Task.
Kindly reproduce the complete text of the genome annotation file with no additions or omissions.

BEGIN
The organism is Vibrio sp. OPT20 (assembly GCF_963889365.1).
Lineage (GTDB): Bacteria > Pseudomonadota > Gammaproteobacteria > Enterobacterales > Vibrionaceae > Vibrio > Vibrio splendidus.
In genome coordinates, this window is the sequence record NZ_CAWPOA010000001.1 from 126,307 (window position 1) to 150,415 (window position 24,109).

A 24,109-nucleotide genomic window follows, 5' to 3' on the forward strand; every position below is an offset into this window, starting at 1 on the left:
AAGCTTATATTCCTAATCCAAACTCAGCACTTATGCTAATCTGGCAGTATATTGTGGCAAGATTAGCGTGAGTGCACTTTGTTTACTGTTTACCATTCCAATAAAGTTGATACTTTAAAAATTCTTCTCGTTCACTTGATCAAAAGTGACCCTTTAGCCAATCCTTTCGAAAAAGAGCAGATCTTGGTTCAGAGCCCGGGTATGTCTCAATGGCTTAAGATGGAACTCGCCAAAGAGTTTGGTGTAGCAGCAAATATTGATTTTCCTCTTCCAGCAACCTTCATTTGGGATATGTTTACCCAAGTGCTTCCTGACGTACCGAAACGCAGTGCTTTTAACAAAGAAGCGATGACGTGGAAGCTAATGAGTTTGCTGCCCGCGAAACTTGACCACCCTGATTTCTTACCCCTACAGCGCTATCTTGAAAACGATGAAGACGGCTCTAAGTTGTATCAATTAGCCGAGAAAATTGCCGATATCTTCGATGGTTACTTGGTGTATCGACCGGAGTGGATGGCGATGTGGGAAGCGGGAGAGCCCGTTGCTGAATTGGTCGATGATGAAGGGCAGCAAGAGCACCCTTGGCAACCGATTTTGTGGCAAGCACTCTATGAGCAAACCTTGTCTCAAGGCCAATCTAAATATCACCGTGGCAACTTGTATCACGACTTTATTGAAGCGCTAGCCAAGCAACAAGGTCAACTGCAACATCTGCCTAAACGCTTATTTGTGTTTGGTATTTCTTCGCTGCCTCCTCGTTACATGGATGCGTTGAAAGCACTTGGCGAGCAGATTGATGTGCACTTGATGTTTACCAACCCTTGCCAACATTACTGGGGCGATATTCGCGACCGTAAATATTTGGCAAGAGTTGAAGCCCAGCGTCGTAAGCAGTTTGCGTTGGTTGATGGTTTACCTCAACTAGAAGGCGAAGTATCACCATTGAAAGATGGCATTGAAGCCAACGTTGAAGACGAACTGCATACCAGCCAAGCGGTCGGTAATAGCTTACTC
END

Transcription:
The organism is Vibrio sp. OPT20 (assembly GCF_963889365.1).
Lineage (GTDB): Bacteria > Pseudomonadota > Gammaproteobacteria > Enterobacterales > Vibrionaceae > Vibrio > Vibrio splendidus.
In genome coordinates, this window is the sequence record NZ_CAWPOA010000001.1 from 126,307 (window position 1) to 150,415 (window position 24,109).

A 24,109-nucleotide genomic window follows, 5' to 3' on the forward strand; every position below is an offset into this window, starting at 1 on the left:
AAGCTTATATTCCTAATCCAAACTCAGCACTTATGCTAATCTGGCAGTATATTGTGGCAAGATTAGCGTGAGTGCACTTTGTTTACTGTTTACCATTCCAATAAAGTTGATACTTTAAAAATTCTTCTCGTTCACTTGATCAAAAGTGACCCTTTAGCCAATCCTTTCGAAAAAGAGCAGATCTTGGTTCAGAGCCCGGGTATGTCTCAATGGCTTAAGATGGAACTCGCCAAAGAGTTTGGTGTAGCAGCAAATATTGATTTTCCTCTTCCAGCAACCTTCATTTGGGATATGTTTACCCAAGTGCTTCCTGACGTACCGAAACGCAGTGCTTTTAACAAAGAAGCGATGACGTGGAAGCTAATGAGTTTGCTGCCCGCGAAACTTGACCACCCTGATTTCTTACCCCTACAGCGCTATCTTGAAAACGATGAAGACGGCTCTAAGTTGTATCAATTAGCCGAGAAAATTGCCGATATCTTCGATGGTTACTTGGTGTATCGACCGGAGTGGATGGCGATGTGGGAAGCGGGAGAGCCCGTTGCTGAATTGGTCGATGATGAAGGGCAGCAAGAGCACCCTTGGCAACCGATTTTGTGGCAAGCACTCTATGAGCAAACCTTGTCTCAAGGCCAATCTAAATATCACCGTGGCAACTTGTATCACGACTTTATTGAAGCGCTAGCCAAGCAACAAGGTCAACTGCAACATCTGCCTAAACGCTTATTTGTGTTTGGTATTTCTTCGCTGCCTCCTCGTTACATGGATGCGTTGAAAGCACTTGGCGAGCAGATTGATGTGCACTTGATGTTTACCAACCCTTGCCAACATTACTGGGGCGATATTCGCGACCGTAAATATTTGGCAAGAGTTGAAGCCCAGCGTCGTAAGCAGTTTGCGTTGGTTGATGGTTTACCTCAACTAGAAGGCGAAGTATCACCATTGAAAGATGGCATTGAAGCCAACGTTGAAGACGAACTGCATACCAGCCAAGCGGTCGGTAATAGCTTACTC